From the Dunwich Ferry Terminal, we headed straight for the jetty at Amity Point, 17km north and a roughly 20 minute drive. Here, the adults enjoyed the view from the jetty towards a picturesque bay, spotted a few dolphins, and entertained ourselves by taking photographs of socially distanced pelicans. The girls enjoyed the seesaw and mini zipline in the playground, and spotted dead jellyfish by the water’s edge. We called them over to look at the dolphins, but alas, the pod was gone by the time the girls deigned to join us.
12km east and a roughly 12 minute drive from Amity Point will take you to a coffee van situated next to a natural doorway formed by island mangroves and other vegetation. Beyond the trees is a long stretch of beach, which on the day we visited, was studded by several pools and a long stream of water that was apparently teeming with guppies. I didn’t bother to authenticate their words, but my nieces enjoyed splashing in out of the stream, squealing about their toes getting nibbled.
It is perhaps fitting that our last stop, just 2km along the northeast coast and a roughly 5 minute drive from Cylinder Beach, is the most picturesque part of the island. After a very satisfying fish, chip and burger lunch at Fishes at the Point where the $12 kids’ fish and chips impressively included a portion of barramundi larger than my niece’s head, I was able to coax them to join me on the North Gorge Walk. Well, at least for part of it. And in exchange for some ice-cream and playground time after the walk. Not only is this an easy walk on an incredibly well maintained boardwalk with spectacular views especially south towards South Gorge Beach and the Point Lookout Surf Life Saving Club, there’s a high chance of spotting birds, whales and kangaroos. If, like our girls, you need an ice-cream reward at the end of your hike, head to Oceanic Gelati, but do NOT order the kid size cup. As E proclaimed with disgust before we’d even made it out the door, “That is SO SMALL!” Apparently I now owe her 3 scoops on our next outing.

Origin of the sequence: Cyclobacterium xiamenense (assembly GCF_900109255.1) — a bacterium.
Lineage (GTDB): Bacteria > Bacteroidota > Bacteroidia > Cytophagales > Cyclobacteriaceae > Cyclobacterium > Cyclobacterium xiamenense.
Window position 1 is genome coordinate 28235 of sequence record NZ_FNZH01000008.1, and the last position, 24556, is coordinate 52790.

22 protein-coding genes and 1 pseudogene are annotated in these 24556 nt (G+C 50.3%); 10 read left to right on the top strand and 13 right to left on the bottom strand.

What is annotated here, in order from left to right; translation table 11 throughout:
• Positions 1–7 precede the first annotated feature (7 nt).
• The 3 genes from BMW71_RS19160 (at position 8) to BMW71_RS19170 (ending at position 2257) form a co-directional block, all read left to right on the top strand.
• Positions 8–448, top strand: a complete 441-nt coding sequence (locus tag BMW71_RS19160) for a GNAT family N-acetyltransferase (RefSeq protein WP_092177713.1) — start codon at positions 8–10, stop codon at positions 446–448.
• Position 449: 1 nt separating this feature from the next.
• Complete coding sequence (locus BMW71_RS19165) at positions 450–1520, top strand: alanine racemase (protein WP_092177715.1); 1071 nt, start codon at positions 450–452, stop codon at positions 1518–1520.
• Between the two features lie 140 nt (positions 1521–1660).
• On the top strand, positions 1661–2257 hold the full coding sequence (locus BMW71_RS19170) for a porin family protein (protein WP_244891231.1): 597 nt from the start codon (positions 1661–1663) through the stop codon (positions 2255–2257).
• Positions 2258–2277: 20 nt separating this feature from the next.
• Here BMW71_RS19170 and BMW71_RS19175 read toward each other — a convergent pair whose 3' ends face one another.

Anything else I can do? If you have a 4WD permit, consider also visiting Flinders Beach between Amity Point and Cylinder Beach. Heading inland east from the Dunwich Ferry Terminal, you can also visit Brown Lake and Blue Lake.
What do I bring? If you visit in winter like we did, you really only need sun protection (sunscreen, hat, sunnies), a water bottle and some money for lunch. You don’t even need the water bottle to be filled as there are ample facilities all over the island including water fountains, lots of picnic tables, and washrooms. Pack bathers and a change of clothes in summer.
Verdict? Little Miss E was a little wary before we set out, but towards the end of the day declared it, “The best day I’ve had all year,” despite her disappointment at the size of her ice-cream serve. This probably isn’t hard given the circumstances we now live in. Nevertheless, I highly recommend it as an easy day trip from Brisbane that will reward you with stunning coastal views and plenty of wildlife spotting opportunities.
Have you been to Straddie? Where are your favourite spots on the island? Where else should I take the family for an awesome Brisbane outing?
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Australian Traveller that loves to "Roam" our globe, creator of ENDLESSROAMING.COM sharing the experience through word and photography. Currently residing in my home of Newtown Sydney